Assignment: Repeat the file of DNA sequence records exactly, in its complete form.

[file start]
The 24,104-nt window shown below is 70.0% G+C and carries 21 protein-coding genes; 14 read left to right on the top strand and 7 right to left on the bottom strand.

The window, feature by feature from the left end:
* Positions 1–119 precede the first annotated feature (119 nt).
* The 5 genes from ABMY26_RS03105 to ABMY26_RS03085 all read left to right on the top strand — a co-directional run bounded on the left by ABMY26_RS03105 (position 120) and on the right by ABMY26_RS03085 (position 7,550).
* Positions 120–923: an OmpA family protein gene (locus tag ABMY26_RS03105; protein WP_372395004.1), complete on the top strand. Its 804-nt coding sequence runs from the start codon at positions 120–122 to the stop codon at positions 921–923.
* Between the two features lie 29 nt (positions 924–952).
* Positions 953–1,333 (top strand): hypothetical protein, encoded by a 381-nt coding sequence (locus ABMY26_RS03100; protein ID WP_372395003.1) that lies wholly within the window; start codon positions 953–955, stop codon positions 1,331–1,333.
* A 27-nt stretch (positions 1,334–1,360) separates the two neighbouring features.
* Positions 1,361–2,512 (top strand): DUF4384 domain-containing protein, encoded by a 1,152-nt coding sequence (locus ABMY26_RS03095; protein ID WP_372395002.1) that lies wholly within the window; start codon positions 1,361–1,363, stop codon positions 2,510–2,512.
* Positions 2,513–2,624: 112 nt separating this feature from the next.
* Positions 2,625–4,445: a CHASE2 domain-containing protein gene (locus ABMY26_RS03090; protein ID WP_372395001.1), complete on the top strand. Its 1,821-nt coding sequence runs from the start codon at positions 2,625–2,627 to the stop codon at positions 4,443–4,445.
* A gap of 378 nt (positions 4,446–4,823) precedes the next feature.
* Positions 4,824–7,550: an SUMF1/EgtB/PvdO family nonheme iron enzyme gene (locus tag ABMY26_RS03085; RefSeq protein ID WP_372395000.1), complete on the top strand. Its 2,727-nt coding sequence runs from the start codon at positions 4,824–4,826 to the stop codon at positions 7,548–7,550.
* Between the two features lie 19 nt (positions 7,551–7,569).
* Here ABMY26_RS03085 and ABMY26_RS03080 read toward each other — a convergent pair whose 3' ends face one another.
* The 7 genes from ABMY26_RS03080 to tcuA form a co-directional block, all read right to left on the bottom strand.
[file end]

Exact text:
The 24,104-nt window shown below is 70.0% G+C and carries 21 protein-coding genes; 14 read left to right on the top strand and 7 right to left on the bottom strand.

The window, feature by feature from the left end:
* Positions 1–119 precede the first annotated feature (119 nt).
* The 5 genes from ABMY26_RS03105 to ABMY26_RS03085 all read left to right on the top strand — a co-directional run bounded on the left by ABMY26_RS03105 (position 120) and on the right by ABMY26_RS03085 (position 7,550).
* Positions 120–923: an OmpA family protein gene (locus tag ABMY26_RS03105; protein WP_372395004.1), complete on the top strand. Its 804-nt coding sequence runs from the start codon at positions 120–122 to the stop codon at positions 921–923.
* Between the two features lie 29 nt (positions 924–952).
* Positions 953–1,333 (top strand): hypothetical protein, encoded by a 381-nt coding sequence (locus ABMY26_RS03100; protein ID WP_372395003.1) that lies wholly within the window; start codon positions 953–955, stop codon positions 1,331–1,333.
* A 27-nt stretch (positions 1,334–1,360) separates the two neighbouring features.
* Positions 1,361–2,512 (top strand): DUF4384 domain-containing protein, encoded by a 1,152-nt coding sequence (locus ABMY26_RS03095; protein ID WP_372395002.1) that lies wholly within the window; start codon positions 1,361–1,363, stop codon positions 2,510–2,512.
* Positions 2,513–2,624: 112 nt separating this feature from the next.
* Positions 2,625–4,445: a CHASE2 domain-containing protein gene (locus ABMY26_RS03090; protein ID WP_372395001.1), complete on the top strand. Its 1,821-nt coding sequence runs from the start codon at positions 2,625–2,627 to the stop codon at positions 4,443–4,445.
* A gap of 378 nt (positions 4,446–4,823) precedes the next feature.
* Positions 4,824–7,550: an SUMF1/EgtB/PvdO family nonheme iron enzyme gene (locus tag ABMY26_RS03085; RefSeq protein ID WP_372395000.1), complete on the top strand. Its 2,727-nt coding sequence runs from the start codon at positions 4,824–4,826 to the stop codon at positions 7,548–7,550.
* Between the two features lie 19 nt (positions 7,551–7,569).
* Here ABMY26_RS03085 and ABMY26_RS03080 read toward each other — a convergent pair whose 3' ends face one another.
* The 7 genes from ABMY26_RS03080 to tcuA form a co-directional block, all read right to left on the bottom strand.